As Steve Jobs reflected, “I have a great respect for incremental improvement, and I’ve done that sort of thing in my life, but I’ve always been attracted to the more revolutionary changes. I don’t know why.

How about you? Do you do better with small changes or big changes?

 

Putting Off Some Horrible Task? Try These 7 Tips.

ProcrastinationEvery Wednesday is Tip Day, or List Day, or Quiz Day.
This Wednesday: Seven tips for forcing yourself to tackle a dreaded task.

It’s a Secret of Adulthood: Happiness doesn’t always make me feel happy. Often, I know I’d be happier if I do something I really don’t feel like doing. Making that phone call. Dealing with tech support. Writing that email. Going to the gym.

Those dreaded tasks hang over my head, though; they make me feel drained and uneasy. I’ve learned that I’m much happier, in the long run, if I try to tackle them as soon as possible, rather than allowing myself to push them off.

Here are some habits I use:

1. Do it first thing in the morning. If you’re dreading doing something, you’re going to be able to think of more creative excuses as the day goes along. One of my Twelve Commandments is “Do it now.” No delay is the best way.

2. If you find yourself putting off a task that you try to do several times a week, do it every day. When I was planning my blog, I envisioned posting two or three times a week. Then a blogging friend convinced me that no, I should post every day. As counter-intuitive as it sounds, I’ve found that it’s easier to do it every day (well, except Sundays) than fewer times each week. There’s no dithering, there’s no juggling. I know I have to post, so I do. If you’re finding it hard to go for a walk four times a week, try going every day.

3. Have someone keep you company. Studies show that we enjoy practically every activity more when we’re with other people. Having a friend along can be a distraction, a source of reassurance, or moral support.

4. Make preparations, assemble the proper tools. Clean off your desk, get the phone number, find the file. I often find that when I’m dreading a task, it helps me to feel prepared. There’s a wonderful term that chefs use: mis-en-place, French for “everything in its place.” It describes the preparation done before starting to cook: gathering ingredients and implements, chopping, measuring, etc. Mis-en-place is preparation, but it’s also a state of mind; mis-en-place means you have everything at the ready, with no need to run out to the store or begin a frantic search for a sifter. You’re truly ready to begin to work.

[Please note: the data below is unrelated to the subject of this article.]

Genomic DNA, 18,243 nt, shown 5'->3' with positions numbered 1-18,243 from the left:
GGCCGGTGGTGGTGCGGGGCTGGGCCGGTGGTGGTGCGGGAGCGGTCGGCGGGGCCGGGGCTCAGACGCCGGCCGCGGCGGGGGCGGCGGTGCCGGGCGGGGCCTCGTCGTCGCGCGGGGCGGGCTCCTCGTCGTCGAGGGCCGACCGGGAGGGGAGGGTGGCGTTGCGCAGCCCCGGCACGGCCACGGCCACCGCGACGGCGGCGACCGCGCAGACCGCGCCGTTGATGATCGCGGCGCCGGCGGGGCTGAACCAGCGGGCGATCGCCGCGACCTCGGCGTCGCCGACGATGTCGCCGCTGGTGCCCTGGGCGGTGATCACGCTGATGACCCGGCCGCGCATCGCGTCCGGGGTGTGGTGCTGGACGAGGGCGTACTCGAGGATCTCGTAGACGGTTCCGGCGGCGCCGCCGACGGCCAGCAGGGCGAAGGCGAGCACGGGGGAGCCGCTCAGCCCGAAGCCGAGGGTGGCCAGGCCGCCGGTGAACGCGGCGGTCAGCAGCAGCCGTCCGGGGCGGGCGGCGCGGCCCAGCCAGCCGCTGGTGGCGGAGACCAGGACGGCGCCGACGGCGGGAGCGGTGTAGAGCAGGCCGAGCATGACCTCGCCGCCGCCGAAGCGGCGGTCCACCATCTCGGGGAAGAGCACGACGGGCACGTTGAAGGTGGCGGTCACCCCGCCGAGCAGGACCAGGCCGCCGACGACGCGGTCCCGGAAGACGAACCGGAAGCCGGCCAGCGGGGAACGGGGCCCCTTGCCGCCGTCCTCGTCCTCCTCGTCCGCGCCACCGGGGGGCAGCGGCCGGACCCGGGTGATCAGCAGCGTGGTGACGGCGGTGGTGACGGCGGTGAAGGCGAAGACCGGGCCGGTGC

5. Commit. We’ve all heard the advice to write down your goals. This really works, so force yourself to do it. Usually this advice relates to long-term goals, but it works with short-term goals, too. On the top of a piece of paper, write, “By October 31, I will have _____.” This also gives you the thrill of crossing a task off your list. (See below.)

6. Remind yourself that finishing a dreaded task is tremendously energizing. Studies show that hitting a goal releases chemicals in the brain that give you pleasure. If you’re feeling blue, although the last thing you feel like doing is something you don’t feel like doing, push yourself. You’ll get a big lift from it.

7. Observe Power Hour. I get enormous satisfaction from my new habit of Power Hour.  I came up with Power Hour because, as I was working on Better Than Before, my book about habit-formation, I wanted to create a habit of tackling dreaded tasks.  But how could I form a single habit to cover a bunch of non-recurring, highly diverse tasks? I hit on an idea. Once a week, for one hour, I steadily work on these chores. An hour doesn’t sound like much time, but it’s manageable, and it’s amazing how much I can get done.

In Better Than Before, I identify the “Essential “Seven,” the areas into which most people’s desired habits fall. Number 5 is “stop procrastinating, make consist progress.” Often, it’s dreaded tasks that block us. (If you want to know when the book goes on sale, sign up here.)

How about you? What strategies do you use to help yourself tackle a dreaded task?

Video: For Habits, the Strategy of the Clean Slate.

I’m doing a video series in which I discuss the various strategies that we can use for habit-formation.

Habits are the invisible architecture of everyday life, and a significant element of happiness. If we have habits that work for us, we’re much more likely to be happy, healthy, productive, and creative. My forthcoming book, Better Than Before, describes the multiple strategies we can exploit to change our habits. To hear when it goes on sale, sign up here.

Today, I’m talking about the Strategy of the Clean Slate.

It’s one of three strategies that take their power from beginnings, and it’s particularly related to the Strategy of First Steps.

 

The slate may be wiped clean by a change in personal relationships: marriage, divorce, a new baby, a new puppy, a break-up, a new friend, a death. Or the slate may be wiped clean by a change in surroundings: a new apartment, a new city, even rearranged furniture. Or some major aspect of life may change: a new job, a new school, a new doctor.

Even minor changes can amount to a clean slate — a change as seemingly insignificant as taking a different route to work, or watching TV in a different room.

The Clean Slate is so powerful that it’s a shame not to exploit it. For example, in one study of people trying to make a change — such as change in career or education, relationships, addictive behaviors, health behaviors such as dieting, or change in perspective — 36% of successful changes were associated with a move to a new location.

So take advantage whenever the slate is wiped clean, as a moment to change a habit.

Have you experienced this? Did you find that you changed a big habit after a major change, such as getting married, or getting divorced, or moving, or starting a new job? Or after a small change?